One of the things that has become very apparent to us over the course of this trip is how much pervasive fear there is surrounding women travelling alone, or even in pairs. People that we meet along the way will constantly wish us safety–more often than they wish us fun or adventure. While safety is important and travelling is inherently risky, it has been intriguing for us to shine a light upon these attitudes of fear and caution and realize that they are not always based in reality. Along the way we have been met with nothing but kindness–from friends, strangers, men and women alike. People are continuously inspired by our story and often flabbergasted by the very fact that we would undertake something like this.
We’ve been advised to carry guns on our bikes. We’ve been called “gutsy” and “go-getters.” We’ve also been called “lunatic” and “psychotic” with minimal irony. We MUST be crazy if we can do what we’re doing so matter-of-factly: venture out into the world, trusting in good intentions, trusting in our own good sense and strength and intuition. The world is not safe for woman travelers. Or so goes the narrative.
One of the most remarkable aspects of Sustainable Cycles is not only that we are striving to educate and empower women to make informed choices about their bodies, but also that we are blazing a trail through any social/patriarchal norms that would keep us confined and paralyzed. We are proving, in practice, that women CAN be safe, capable, and confident on the road–and that, along with the healthy dose of caution necessary to any traveler, we can be free, active, engaged in the world.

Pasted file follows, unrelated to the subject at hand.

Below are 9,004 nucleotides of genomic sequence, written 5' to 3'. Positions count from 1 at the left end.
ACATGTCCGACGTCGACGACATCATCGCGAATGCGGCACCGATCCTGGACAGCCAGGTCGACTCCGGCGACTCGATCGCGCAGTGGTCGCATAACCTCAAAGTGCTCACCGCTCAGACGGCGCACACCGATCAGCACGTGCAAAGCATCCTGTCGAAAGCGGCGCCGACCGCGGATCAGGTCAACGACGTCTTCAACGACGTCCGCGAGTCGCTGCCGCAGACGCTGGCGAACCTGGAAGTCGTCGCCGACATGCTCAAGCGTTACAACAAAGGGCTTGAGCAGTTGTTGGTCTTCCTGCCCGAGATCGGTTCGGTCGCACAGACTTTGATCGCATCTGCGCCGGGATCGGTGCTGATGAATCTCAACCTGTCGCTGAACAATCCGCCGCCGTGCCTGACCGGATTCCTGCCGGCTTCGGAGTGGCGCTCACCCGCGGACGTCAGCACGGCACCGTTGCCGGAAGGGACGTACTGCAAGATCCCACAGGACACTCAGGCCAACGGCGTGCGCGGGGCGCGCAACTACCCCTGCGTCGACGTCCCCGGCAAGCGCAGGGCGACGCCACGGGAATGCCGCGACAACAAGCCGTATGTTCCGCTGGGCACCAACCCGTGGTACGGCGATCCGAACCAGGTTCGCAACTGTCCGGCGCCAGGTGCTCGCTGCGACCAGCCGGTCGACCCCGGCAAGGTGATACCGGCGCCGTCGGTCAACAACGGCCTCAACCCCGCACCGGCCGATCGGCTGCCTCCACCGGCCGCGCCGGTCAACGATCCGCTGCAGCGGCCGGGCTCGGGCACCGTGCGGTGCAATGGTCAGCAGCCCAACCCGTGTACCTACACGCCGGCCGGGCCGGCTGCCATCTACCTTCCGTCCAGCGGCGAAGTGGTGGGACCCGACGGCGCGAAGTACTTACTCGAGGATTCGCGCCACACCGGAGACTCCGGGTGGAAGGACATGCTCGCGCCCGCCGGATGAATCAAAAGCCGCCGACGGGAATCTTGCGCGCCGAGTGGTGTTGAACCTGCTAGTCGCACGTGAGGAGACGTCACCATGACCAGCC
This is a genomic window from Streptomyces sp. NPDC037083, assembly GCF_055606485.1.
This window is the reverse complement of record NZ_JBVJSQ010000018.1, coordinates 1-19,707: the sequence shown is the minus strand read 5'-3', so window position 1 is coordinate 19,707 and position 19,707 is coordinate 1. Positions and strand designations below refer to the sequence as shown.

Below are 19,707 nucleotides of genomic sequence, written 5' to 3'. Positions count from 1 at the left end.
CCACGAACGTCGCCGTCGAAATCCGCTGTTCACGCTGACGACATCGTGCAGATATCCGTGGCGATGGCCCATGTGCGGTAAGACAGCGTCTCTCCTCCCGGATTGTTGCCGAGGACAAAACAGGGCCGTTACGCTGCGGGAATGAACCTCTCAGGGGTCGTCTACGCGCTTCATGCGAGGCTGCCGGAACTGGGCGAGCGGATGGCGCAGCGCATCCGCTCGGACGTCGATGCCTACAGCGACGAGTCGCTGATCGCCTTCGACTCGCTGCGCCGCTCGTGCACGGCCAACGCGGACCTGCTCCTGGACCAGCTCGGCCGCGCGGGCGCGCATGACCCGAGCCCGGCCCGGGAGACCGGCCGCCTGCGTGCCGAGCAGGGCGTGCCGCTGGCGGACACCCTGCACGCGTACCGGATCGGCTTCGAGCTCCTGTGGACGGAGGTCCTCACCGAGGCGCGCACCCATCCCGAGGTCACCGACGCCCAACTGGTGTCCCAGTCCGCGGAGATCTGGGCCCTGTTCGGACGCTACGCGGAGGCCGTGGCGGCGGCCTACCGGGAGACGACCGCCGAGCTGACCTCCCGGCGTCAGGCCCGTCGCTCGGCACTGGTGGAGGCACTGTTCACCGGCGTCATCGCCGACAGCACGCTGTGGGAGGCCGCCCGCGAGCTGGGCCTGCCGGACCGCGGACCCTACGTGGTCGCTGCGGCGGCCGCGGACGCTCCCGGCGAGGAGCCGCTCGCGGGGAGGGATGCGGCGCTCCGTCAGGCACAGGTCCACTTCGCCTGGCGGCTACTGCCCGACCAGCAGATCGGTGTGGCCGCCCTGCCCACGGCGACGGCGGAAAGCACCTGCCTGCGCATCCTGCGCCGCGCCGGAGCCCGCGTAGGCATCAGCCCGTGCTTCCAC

On that note, back to our narrative:
In Charleston, we held an extremely rewarding workshop at the College of Charleston, co-hosted by Dr. Andrea DeMaria of the Women’s Health Research Team and Jen Jones of the Office of Sustainability. Almost 50 students came, even with it being the last week of classes, and we had a lively discussion with lots of questions. People where very open to sharing their own perspectives and reservations in relation to renewable menstrual products, so we covered a lot of ground in terms of addressing concerns. We also got to discuss the particular stigma that surrounds menstruation, which makes menstrual blood seem gross or dirty while other bodily fluids are accepted as a regular part of life.
Our hosts in Charleston were Andrew and Subadhra, whose father we had met back at Kashi Ashram in Sebastian FL. We had some great conversations with Subadhra about alternative community living and sustainable menstrual products, and Andrew cooked some scrumptious shrimp and grits for a taste of Southern Food.
On our way out of Charleston, we rode through the Francis Marion National Forest, a beautiful stretch of pines with peaceful pools of water, and spent a peaceful night in our tent beneath the stars. It was both of our first times in South Carolina, and we were both struck by the peaceful, rural beauty of the areas we rode through. We met many people along the way who were curious about what we were doing and eager to help, whether by lending us a pair of pliers or treating us to a sweet tea.